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Resorts World Las Vegas continues to build for the future

Although it won’t open until next summer, Resorts World Las Vegas is facing new challenges caused by the COVID-19 pandemic.

The 3,500-room, $4.3 billion casino megaresort from Malaysian corporation Genting Berhad installed new safety protocols and managed to keep construction efforts on track for a planned 2021 arrival. Resorts World has also made a series of recent announcements pointing to the future of the property and the Strip.

“This pandemic is definitely challenging us even though we’re not open,” President Scott Sibella said. “Part of that was we didn’t want to make announcements when it’s all you’re hearing about in Las Vegas and throughout the country, but we’ve tried to pick and choose good times [because] we think these are big announcements and we want to give everyone a taste of what’s coming.”

In early June, Resorts World submitted plans for a proposed passenger station and tunnel that could connect to the Las Vegas Convention Center’s underground transportation system currently under construction by Elon Musk’s the Boring Company. Wynn Las Vegas, located directly across Las Vegas Boulevard from the 88-acre Resorts World site, submitted a similar plan at the same time.

Over the July 4 weekend, Resorts World unveiled the 100,000-square-foot LED screen installed on its Strip-facing West Tower with a spectacular light show demonstration. And on July 16, the property announced a partnership with AEG Presents to develop and operate the 5,000-capacity Theatre at Resorts World, a state-of-the-art concert and special event venue designed to host the next generation of superstar residencies on the Strip.

“If you look at what’s happening in our town with the convention center expansion, the Raiders’ stadium of course and then what we’re doing, I think this is the best thing for this city to get through this,” Sibella said. “You [have] these three big things coming up out of the ground and how big they are for [Las Vegas] and they’re really going to help us get back faster to where we want to be.”

The theater will stand out from other large-scale entertainment venues on the Strip, Sibella said, because of its convenient, central location on the property and the collaboration with AEG division Concerts West, which is heavily designed in its creation and technology.

Concerts West President and co-CEO John Meglen calls the new venue “a playground with all the latest tech bells and whistles” and said both companies are currently focused on creating an innovative, versatile destination and will work on developing and booking shows and artists later, when the return of live entertainment is imminent.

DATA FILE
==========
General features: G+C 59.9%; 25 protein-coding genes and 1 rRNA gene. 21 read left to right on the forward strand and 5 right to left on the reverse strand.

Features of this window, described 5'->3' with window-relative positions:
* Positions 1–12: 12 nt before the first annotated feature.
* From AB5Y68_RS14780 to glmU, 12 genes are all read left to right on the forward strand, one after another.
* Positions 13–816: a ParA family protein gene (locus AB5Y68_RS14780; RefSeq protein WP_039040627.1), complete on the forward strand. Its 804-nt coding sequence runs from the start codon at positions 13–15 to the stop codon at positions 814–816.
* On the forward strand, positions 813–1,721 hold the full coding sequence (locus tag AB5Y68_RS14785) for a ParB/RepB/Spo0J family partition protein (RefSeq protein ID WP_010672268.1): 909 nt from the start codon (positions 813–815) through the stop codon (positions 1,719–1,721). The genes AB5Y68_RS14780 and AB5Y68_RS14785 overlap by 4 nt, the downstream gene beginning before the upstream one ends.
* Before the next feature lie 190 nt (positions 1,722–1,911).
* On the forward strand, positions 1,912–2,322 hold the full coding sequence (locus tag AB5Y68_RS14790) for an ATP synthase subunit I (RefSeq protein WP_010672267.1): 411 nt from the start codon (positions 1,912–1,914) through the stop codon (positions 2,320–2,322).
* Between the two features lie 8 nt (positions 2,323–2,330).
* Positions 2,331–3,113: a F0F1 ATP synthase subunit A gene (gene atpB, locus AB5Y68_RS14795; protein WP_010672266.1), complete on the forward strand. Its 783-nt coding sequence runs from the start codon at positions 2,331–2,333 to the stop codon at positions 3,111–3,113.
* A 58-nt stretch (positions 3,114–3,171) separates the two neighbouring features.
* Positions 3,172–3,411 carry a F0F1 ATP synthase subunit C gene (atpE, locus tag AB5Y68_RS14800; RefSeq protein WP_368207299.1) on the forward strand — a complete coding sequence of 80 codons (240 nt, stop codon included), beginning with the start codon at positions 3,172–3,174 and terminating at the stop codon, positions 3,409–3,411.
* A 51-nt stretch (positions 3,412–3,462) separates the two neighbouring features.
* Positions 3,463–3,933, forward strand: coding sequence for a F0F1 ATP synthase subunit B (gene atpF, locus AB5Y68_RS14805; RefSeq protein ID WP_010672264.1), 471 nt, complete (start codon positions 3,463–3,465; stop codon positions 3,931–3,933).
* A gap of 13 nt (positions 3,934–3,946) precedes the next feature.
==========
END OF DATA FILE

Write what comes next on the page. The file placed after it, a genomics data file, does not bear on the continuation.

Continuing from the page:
“Our people are so excited about this place and we love working with Scott and his team,” Meglen said. “He wants us to be integrated throughout everything else they do at the property and we appreciate that. It’s so cool to be involved from the beginning because we can focus on being creative, not worrying about who it is or what it is but more about what’s the best way to do it. And we’re building now so we have more time to make those decisions.”

It’s definitely dealing with different, complex challenges compared to the resorts currently operating on the Strip, but Resorts World also has some advantages when it comes to planning how it will handle the uncertain circumstances of the future. Sibella said the casino and hotel complex will continue to make health and safety the top priority.

“We can be proactive in how we do things and plan systems now to make sure our air quality is as clean as possible, for example, or how we clean the property and the ways we design that, and projecting things guests will want when we get beyond this,” he said. “But when it comes to changing our overall strategic plan and how we operate, that’s still in place and we’re hoping we’re way past this.

“In the case of the theater, you can’t build it for 5,000 people and then [plan to operate it] with only 2,000. It’s not built that way. We’re hoping to get through this by the time we open and we’re closely watching other properties and making adjustments where we can while we build.”

In addition to its two resort towers, 117,000-square-foot casino with a 17,000-square-foot entertainment zone and race and sports book, 350,000 square feet of meeting and banquet space, spa, pool complex and diverse restaurant and bar portfolio, Resorts World first announced the theater in November along with a 65,000-square-foot nightlife and daylife concept, additional luxury suites and villas and a 50-foot diameter video globe that will display various LED content.

“We are really excited and we feel like we have something special to bring to this city,” Sibella said. “There’s so much technology out there today and we are taking total advantage of it and the property is going to be beautiful, but we know how we treat our customers and how we create those experiences is going to make all the difference.”

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